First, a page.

NEWS
By Dennis O'Brien and Dennis O'Brien,SUN STAFF | January 21, 1996
A Severn man who imitated what he saw in a Bruce Lee karate movie pleaded guilty Friday in Anne Arundel Circuit Court to bashing in the face of a youth last summer.Charles Randolph, 18, of the 1800 block of Quebec Road, who was convicted of assault with intent to maim, will be sentenced Feb. 27 by Judge Raymond G. Thieme Jr.Randolph attacked Anthony Scherer, 15, near his home in the 1700 block of Village Square Court in Severn on Aug. 16. Police say two others also attacked the boy.The youth underwent 10 hours of surgery for a concussion and other head injuries at the Maryland Shock Trauma Center.
NEWS
By GREGORY KANE | February 12, 1997
Eric Easton says we media folks have it all wrong. He says there we go again, blowing things out of proportion, inventing a crisis where none exists. He didn't quite suggest that we should all be tarred, feathered and run out of town. But he didn't say he was agin it, either.Easton is one of the guys who demonstrated to have Canaan Discount Food Market closed in November. The issue, Easton and the others have insisted all along, was bad food. But there have been charges that the demonstrators had racial motivations, that their problem with Canaan was not bad food but its Korean owner, Eun Mu Lee.Easton wants all of Baltimore to know that he patronizes Korean merchants frequently, thank you very much, probably more so ** than some of the folks who criticized the Canaan pickets.
FEATURES
By Gene Stout and Gene Stout,Seattle Post-Intelligencer | July 5, 1995
There's no rest for grunge-rock martyrs, as Courtney Love has discovered. She can't find a suitable place to bury the ashes of her late husband, Kurt Cobain, lead singer of Nirvana.Of the two Seattle cemeteries she has approached, one has turned her down, citing security concerns, and the other wants at least $100,000 a year to cover the costs of full-time security to protect the cemetery and grave site. That's in addition to a $75,000 tombstone the cemetery wants her to buy."I don't have that kind of money, and Kurt didn't have that kind of money," said Ms. Love, who sings for the band Hole.
NEWS
By GREGORY KANE | February 12, 1997
Eric Easton says we media folks have it all wrong. He says there we go again, blowing things out of proportion, inventing a crisis where none exists. He didn't quite suggest that we should all be tarred, feathered and run out of town. But he didn't say he was agin it, either.Easton is one of the guys who demonstrated to have Canaan Discount Food Market closed in November. The issue, Easton and the others have insisted all along, was bad food. But there have been charges that the demonstrators had racial motivations, that their problem with Canaan was not bad food but its Korean owner, Eun Mu Lee.Easton wants all of Baltimore to know that he patronizes Korean merchants frequently, thank you very much, probably more so ** than some of the folks who criticized the Canaan pickets.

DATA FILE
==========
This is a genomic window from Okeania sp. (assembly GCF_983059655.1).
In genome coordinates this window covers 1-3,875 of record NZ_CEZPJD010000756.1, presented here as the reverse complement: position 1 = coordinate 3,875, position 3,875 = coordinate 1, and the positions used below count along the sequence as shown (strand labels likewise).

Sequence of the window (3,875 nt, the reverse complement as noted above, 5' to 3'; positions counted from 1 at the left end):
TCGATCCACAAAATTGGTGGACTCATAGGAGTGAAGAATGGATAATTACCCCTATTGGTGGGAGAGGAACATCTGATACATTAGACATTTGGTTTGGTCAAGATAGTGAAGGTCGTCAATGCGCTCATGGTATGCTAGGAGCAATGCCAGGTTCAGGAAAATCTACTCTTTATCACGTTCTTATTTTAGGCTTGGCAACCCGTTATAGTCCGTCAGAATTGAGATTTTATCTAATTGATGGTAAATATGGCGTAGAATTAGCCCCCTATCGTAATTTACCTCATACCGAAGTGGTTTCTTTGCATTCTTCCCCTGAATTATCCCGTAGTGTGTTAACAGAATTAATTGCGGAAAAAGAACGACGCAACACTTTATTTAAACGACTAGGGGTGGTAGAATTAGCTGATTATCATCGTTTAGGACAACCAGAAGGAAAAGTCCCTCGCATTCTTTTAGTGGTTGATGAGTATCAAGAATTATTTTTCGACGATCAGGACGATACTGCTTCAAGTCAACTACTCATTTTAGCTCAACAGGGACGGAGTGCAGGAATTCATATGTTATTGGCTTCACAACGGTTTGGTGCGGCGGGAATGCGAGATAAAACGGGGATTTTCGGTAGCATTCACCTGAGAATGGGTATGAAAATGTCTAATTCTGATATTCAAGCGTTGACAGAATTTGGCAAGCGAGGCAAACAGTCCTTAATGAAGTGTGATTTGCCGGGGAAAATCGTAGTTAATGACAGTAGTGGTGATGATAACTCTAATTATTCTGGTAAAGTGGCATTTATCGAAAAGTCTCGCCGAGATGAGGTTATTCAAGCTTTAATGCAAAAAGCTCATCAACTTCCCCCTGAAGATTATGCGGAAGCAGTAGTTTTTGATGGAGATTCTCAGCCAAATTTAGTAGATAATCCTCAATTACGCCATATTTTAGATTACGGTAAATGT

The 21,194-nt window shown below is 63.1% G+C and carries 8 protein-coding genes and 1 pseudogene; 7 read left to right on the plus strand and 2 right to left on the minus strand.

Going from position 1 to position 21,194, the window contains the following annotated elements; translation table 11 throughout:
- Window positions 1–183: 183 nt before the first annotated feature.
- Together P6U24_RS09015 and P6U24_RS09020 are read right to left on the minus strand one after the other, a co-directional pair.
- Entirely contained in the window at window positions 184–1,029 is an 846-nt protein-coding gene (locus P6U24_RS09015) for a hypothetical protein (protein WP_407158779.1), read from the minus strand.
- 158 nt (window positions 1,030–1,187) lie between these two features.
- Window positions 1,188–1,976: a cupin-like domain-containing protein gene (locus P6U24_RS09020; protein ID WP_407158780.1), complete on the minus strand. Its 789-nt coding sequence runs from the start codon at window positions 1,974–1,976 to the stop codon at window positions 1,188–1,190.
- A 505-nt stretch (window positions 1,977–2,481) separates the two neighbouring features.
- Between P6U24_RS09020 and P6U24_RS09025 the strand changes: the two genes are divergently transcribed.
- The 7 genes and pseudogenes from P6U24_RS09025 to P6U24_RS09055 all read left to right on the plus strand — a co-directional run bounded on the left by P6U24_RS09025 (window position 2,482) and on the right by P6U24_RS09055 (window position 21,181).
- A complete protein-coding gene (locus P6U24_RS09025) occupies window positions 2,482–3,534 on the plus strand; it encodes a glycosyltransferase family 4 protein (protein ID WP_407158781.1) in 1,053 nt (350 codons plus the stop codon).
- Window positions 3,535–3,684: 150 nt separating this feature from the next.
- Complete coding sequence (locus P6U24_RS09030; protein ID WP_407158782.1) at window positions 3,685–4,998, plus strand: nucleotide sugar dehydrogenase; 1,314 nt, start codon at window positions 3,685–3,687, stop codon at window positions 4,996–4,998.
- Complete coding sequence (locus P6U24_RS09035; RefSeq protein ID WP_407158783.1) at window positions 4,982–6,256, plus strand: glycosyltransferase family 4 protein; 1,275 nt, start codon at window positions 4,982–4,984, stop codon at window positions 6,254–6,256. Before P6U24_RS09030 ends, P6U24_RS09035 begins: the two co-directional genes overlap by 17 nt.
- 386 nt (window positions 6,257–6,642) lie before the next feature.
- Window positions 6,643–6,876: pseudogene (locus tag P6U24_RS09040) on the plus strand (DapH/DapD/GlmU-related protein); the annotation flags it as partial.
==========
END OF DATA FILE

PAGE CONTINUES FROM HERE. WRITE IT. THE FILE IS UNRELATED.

NEWS
By Dennis O'Brien and Dennis O'Brien,SUN STAFF | January 24, 1996
An 18-year-old Severn man was convicted of assault and battery in Anne Arundel Circuit Court yesterday for punching a youth last summer while imitating a Bruce Lee karate movie the defendant had just watched with some friends.Joe N. Rider of the 1800 block of Montreal Road pleaded not guilty in the Aug. 16 attack on Anthony Sherer, but was convicted by Judge Raymond G. Thieme Jr. after prosecutors read a statement of facts.Rider is to be sentenced March 1.Assistant State's Attorney Warren W. Davis III said the victim, then 15, was talking to a neighbor in front of his house in the 1700 block of Village Square about 10:15 p.m. when Rider and two acquaintances attacked him.Anthony was hit at least three times in the head, Mr. Davis said.
NEWS
By Dennis O'Brien and Dennis O'Brien,SUN STAFF | January 21, 1996
A Severn man who imitated what he saw in a Bruce Lee karate movie pleaded guilty Friday in Anne Arundel Circuit Court to bashing in the face of a youth last summer.Charles Randolph, 18, of the 1800 block of Quebec Road, who was convicted of assault with intent to maim, will be sentenced Feb. 27 by Judge Raymond G. Thieme Jr.Randolph attacked Anthony Scherer, 15, near his home in the 1700 block of Village Square Court in Severn on Aug. 16. Police say two others also attacked the boy.The youth underwent 10 hours of surgery for a concussion and other head injuries at the Maryland Shock Trauma Center.
FEATURES
By Gene Stout and Gene Stout,Seattle Post-Intelligencer | July 5, 1995